Sebastien concealed her smile, doing her best to look both exhausted and secretly apprehensive.

The first set of matches took less than five minutes, with each desk being vacated and filled again under the direction of the student liaisons as soon as a winner was declared.

Professor Lacer, leaning against his own desk and observing, never moved from his spot or dropped his concentration, though his lips moved frequently as he muttered under his breath, and his pen scribbled notes as if controlled by an invisible hand.

After a few rounds of matches in the first bracket, Sebastien realized she wasn’t gaining much from watching, thereby wasting precious time, so she took out a book and moved to the edge of the room to read.

She became engrossed in her reading, and was surprised when one of the student aides approached her with irritation. “Siverling? It’s your turn.”

Sebastien hurriedly tucked the book back in her satchel and walked through the crowd to take a seat across from Vanderville at the desk. She drew her own preferred glyphs onto the Circle and began bringing her Will to bear.

She didn’t start channeling any of the power from the three small tea candles prepared for her. She was just preparing, coiling up like a snake about to strike.

As soon as the student aide said, “Start,” Sebastien unleashed all the tension she’d been gathering. She sucked at the candles, riding the edge between extinguishing them and drawing as much power from their heat as possible. Her Will bore down like a clenching fist, squeezing as much utility out of the power as she could.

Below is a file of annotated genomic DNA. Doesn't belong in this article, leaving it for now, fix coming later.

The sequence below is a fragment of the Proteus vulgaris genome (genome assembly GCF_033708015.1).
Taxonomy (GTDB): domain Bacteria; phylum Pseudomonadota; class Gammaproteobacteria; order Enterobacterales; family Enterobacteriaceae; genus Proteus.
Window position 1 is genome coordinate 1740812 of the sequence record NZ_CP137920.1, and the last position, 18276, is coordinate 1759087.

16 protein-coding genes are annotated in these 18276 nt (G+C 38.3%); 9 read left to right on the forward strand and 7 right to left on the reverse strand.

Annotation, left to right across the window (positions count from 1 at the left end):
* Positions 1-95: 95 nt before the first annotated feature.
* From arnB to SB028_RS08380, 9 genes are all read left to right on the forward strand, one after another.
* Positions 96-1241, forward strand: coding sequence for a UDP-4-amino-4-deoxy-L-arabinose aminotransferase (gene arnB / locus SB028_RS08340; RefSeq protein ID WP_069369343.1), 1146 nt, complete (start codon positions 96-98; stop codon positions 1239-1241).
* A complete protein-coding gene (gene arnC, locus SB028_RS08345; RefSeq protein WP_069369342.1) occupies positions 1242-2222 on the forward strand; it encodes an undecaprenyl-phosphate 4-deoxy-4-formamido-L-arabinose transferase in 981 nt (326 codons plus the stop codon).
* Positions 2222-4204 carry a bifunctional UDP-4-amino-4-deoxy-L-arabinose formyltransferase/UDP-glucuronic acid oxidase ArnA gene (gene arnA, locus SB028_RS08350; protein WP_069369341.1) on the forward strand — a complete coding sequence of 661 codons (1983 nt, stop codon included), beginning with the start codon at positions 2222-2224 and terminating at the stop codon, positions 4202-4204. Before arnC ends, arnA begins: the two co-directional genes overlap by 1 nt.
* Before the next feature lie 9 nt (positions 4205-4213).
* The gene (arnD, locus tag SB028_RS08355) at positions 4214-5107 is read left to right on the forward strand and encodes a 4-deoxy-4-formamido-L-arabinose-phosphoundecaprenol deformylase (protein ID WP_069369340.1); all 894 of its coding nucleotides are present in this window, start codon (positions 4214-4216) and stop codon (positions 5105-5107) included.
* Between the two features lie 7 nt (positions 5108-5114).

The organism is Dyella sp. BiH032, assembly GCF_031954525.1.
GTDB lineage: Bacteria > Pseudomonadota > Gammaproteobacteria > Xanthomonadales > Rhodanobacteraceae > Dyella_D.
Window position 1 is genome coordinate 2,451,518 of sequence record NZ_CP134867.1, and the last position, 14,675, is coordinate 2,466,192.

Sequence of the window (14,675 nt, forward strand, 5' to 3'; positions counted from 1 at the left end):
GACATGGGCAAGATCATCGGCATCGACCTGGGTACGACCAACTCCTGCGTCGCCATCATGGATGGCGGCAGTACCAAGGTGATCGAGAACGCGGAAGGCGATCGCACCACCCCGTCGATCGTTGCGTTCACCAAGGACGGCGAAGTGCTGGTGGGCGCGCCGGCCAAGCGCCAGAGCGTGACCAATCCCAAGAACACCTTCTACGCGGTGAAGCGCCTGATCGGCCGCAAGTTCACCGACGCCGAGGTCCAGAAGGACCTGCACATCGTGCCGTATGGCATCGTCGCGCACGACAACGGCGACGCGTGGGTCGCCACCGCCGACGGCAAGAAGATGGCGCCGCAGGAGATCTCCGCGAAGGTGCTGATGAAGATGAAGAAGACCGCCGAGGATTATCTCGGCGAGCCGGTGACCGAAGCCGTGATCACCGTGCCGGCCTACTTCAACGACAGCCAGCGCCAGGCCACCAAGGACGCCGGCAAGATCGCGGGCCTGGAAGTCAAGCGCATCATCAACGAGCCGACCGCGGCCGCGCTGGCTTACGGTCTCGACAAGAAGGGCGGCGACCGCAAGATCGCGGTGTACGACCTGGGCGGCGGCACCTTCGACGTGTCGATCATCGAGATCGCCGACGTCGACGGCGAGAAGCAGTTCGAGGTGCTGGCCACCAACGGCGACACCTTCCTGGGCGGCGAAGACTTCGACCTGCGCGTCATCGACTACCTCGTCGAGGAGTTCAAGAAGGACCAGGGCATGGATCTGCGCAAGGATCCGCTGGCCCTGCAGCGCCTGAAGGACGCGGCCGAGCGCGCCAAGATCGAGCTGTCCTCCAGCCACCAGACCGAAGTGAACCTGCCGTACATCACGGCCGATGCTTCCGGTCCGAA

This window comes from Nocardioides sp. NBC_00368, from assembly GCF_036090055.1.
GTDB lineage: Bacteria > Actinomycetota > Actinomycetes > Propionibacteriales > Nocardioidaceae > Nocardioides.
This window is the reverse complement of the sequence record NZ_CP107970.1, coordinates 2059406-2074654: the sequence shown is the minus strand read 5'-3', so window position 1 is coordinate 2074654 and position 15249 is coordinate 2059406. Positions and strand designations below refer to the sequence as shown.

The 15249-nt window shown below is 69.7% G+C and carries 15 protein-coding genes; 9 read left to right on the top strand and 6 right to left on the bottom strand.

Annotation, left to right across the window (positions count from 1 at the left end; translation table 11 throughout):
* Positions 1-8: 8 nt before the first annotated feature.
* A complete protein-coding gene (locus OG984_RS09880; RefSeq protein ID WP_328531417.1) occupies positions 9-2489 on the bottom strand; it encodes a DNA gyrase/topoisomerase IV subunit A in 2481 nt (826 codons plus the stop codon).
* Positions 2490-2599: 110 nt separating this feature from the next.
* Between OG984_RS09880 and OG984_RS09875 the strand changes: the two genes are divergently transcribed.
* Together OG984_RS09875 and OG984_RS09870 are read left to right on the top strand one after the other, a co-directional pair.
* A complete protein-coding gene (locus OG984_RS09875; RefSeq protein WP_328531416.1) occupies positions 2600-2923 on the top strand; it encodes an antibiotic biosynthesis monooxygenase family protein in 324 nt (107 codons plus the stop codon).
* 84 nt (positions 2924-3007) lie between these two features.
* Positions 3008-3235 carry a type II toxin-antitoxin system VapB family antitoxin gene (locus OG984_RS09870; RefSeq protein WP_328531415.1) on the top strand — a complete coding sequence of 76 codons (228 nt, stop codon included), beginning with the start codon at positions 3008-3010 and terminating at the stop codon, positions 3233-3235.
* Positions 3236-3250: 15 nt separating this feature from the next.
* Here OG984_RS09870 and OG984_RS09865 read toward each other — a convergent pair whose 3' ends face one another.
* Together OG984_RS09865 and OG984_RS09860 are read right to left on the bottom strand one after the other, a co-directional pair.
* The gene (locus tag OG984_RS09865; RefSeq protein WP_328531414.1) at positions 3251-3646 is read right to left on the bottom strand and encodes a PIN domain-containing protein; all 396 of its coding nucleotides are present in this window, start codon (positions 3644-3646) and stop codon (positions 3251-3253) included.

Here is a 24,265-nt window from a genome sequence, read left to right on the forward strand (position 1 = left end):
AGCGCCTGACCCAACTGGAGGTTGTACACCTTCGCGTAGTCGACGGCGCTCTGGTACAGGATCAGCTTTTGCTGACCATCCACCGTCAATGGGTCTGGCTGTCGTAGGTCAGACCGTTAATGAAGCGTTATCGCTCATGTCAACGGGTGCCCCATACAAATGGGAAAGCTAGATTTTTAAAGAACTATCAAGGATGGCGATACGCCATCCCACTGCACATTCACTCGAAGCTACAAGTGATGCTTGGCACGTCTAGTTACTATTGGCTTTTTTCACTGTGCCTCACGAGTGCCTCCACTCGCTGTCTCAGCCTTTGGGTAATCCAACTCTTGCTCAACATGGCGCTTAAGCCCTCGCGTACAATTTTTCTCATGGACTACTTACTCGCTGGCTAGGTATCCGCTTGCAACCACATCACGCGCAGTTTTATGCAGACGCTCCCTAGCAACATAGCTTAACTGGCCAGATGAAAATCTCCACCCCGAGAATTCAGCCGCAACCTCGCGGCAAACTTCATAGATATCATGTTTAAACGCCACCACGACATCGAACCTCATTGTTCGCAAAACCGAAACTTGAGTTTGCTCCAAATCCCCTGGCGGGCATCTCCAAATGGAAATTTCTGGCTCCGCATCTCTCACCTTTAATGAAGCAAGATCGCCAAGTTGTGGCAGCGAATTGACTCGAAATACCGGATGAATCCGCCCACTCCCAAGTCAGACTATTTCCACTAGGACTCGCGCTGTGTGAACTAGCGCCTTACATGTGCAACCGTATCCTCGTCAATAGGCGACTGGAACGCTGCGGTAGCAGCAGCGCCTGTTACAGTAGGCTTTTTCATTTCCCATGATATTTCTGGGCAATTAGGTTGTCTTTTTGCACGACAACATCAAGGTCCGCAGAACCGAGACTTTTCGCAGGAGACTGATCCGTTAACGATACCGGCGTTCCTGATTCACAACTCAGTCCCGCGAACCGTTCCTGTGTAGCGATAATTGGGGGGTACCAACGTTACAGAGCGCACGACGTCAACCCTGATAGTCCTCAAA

The sphere spun around the wheel so quickly it turned into a blur.

Three seconds later, the student aide said, “Winner, Siverling!”

Vanderville stared at the ball as it slowly lost momentum. He looked up to Sebastien, then down to the ball.

He looked like a puppy that had just been struck by lightning and didn’t understand what had happened.

Sebastien felt a little bad for him. “Better luck next time.” She stood and met Professor Lacer’s gaze, but his expression didn’t give anything away.

Damien was jumping up and down with excitement, shaking Ana’s arm. “Did you see that!?” he exclaimed.

There were quite a few looks of shock and dismay among the other students, likely those who had bet against Sebastien.

Sebastien gave Damien a small smirk as she passed, the crowd parting for her as she returned to the edge of the room and took out her book again.

Damien spent the remainder of the class period extracting coin from the people who owed him. He won his own match against a studious-looking girl, though it took him almost thirty seconds to Sebastien’s three. He didn’t seem particularly surprised by this outcome, but shook hands with his defeated opponent genially.